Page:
December 10, 1999 (Ira Pilgrim)
Sometimes one pays most for the things one gets for nothing.
I buy things. Some things, like food, I have to buy. Other things, such as clothes, shoes, tools, lumber etc. are also things that I buy. It is much more convenient, and often cheaper, to buy things, such as tools, computers and computer supplies, by mail order. As a consequence, my name, and my wife's name ends up on mailing lists and our post office box is packed with all sorts of unsolicited crap. Some are catalogues of clones of companies that I have done business with. Some are from companies or organizations that are just looking for customers or subscribers. A few are obvious swindles.
The most obvious swindle that I ever received was received a few weeks ago. It said, "NEVER LOSE AT SLOTS AGAIN! EVER! GUARANTEED! It went on to offer, for $26.25, a fool proof system for winning money by playing slot machines. How they got my name, I will never know, since they are targeting the fools who play slot machines. Not only is what they offer impossible, but the only way that you can keep from losing at the slots is to never play them. The brochure even offer a money back guarantee plus $5 if you are not pleased with it. The company will make a fortune because there are a lot of fools in the world and, when they find out that they have been scammed, they will be too ashamed to admit it. Most people who are swindled never report it. I thought of testing out their money back guarantee, but I would lose my money for sure, because anyone who would mount such an outrageous swindle would be sure to keep the money. I called the Postal Inspector's office and got the bureaucratic run around. They have more business than they can handle and I can't really blame them for not wanting any more.
There are a number of so-called charitable organizations that solicit money. What they do with your money is rarely revealed. The salaries of their executives are not in their brochures. They are hidden in some category such as office expenses. One organization that interested me is the American Institute for Cancer Research, whose name could easily be confused with the National Cancer Institute or the American Cancer Society. It is no accident that the name resembles that of the ACS and NCI. I checked into the organization and they have a board of directors who funnel their funds into their own pet projects which, so far as I can tell, will contribute little to our understanding of cancer and little to help people with the disease. I could not find out how much the organizer and president of the organization is paid. I am even beginning to have my doubts about the venerable American Cancer Society. Any organization that depends for its existence on public donations is bound to spend more of its efforts acquiring money than it does in doing things that might be of value to the public. Some so-called charitable institutions spend almost all of their money on fund raising.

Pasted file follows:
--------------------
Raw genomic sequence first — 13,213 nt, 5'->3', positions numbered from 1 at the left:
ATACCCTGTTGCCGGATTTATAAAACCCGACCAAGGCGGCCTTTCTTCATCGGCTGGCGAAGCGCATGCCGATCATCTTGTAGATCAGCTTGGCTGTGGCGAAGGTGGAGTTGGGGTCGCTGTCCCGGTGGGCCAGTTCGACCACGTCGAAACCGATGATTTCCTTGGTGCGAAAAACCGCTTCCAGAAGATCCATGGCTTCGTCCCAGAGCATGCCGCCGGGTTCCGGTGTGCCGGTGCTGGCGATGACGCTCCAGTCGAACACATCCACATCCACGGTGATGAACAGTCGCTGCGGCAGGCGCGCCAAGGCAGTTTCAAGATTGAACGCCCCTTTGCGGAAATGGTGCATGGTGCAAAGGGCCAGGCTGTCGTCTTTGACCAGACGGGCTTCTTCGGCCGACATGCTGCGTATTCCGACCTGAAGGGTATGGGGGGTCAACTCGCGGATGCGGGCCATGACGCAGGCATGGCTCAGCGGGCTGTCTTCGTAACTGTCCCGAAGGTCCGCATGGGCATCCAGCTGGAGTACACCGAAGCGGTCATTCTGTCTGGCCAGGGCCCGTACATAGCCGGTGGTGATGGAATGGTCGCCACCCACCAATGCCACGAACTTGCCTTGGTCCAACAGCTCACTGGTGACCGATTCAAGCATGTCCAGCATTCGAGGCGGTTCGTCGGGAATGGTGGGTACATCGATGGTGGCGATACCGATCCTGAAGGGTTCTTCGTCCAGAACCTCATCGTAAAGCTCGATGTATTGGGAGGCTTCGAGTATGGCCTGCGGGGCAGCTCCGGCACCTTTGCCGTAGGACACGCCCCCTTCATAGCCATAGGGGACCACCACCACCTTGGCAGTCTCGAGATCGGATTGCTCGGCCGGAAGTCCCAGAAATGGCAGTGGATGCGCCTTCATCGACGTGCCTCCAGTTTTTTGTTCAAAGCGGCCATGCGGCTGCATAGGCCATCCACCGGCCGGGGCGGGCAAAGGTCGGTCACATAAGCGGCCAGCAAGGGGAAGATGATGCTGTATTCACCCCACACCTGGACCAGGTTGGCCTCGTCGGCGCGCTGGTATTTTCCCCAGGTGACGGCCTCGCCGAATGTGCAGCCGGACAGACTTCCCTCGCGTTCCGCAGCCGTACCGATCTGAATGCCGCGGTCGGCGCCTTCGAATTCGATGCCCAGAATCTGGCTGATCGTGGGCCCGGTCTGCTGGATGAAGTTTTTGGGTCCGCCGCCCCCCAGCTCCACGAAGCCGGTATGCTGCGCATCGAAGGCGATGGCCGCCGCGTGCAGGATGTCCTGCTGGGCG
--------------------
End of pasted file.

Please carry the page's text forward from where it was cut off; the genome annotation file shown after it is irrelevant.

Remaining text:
When my book The Topic of Cancer was being published, the editor phoned me and asked me about some breakthrough that she had read about at St. Jude hospital. I told her that it was probably part of their fund raising campaign. Sure enough, a few days later I received their solicitation in the mail.
I recently purchased two computer products with $50 rebate offers from two different mail order companies. In both cases, I had to phone the companies in order to get the coupons and in one case they rejected my application because I used a post office box instead of a street address. In other words, they will do anything to keep from paying you what they said they would. I will never fall for a rebate offer again. The only reason that they use rebates instead of simply lowering the price is because they can get out of paying it much of the time. They wouldn't use it if they didn't make more money out of a rebate offer than they would do with a price reduction. The November '99 issue of Consumer Reports has an article on rebates called "Doing the Rebate Rumba." If I had read it beforehand it would have saved me a good deal of trouble.
Actually, I have no one to blame but myself for falling for scams.
I just realized that I had broken a personal rule of mine to never
try to get something for nothing. It's the best way that I know
of to avoid getting swindled. A person who doesn't try to get
something for nothing cannot be scammed; hence the saying, "You
can't cheat an honest man." However, there are an awful lot
of swindlers out there, all trying to get money out of people
for providing absolutely nothing in the way of a product or service.
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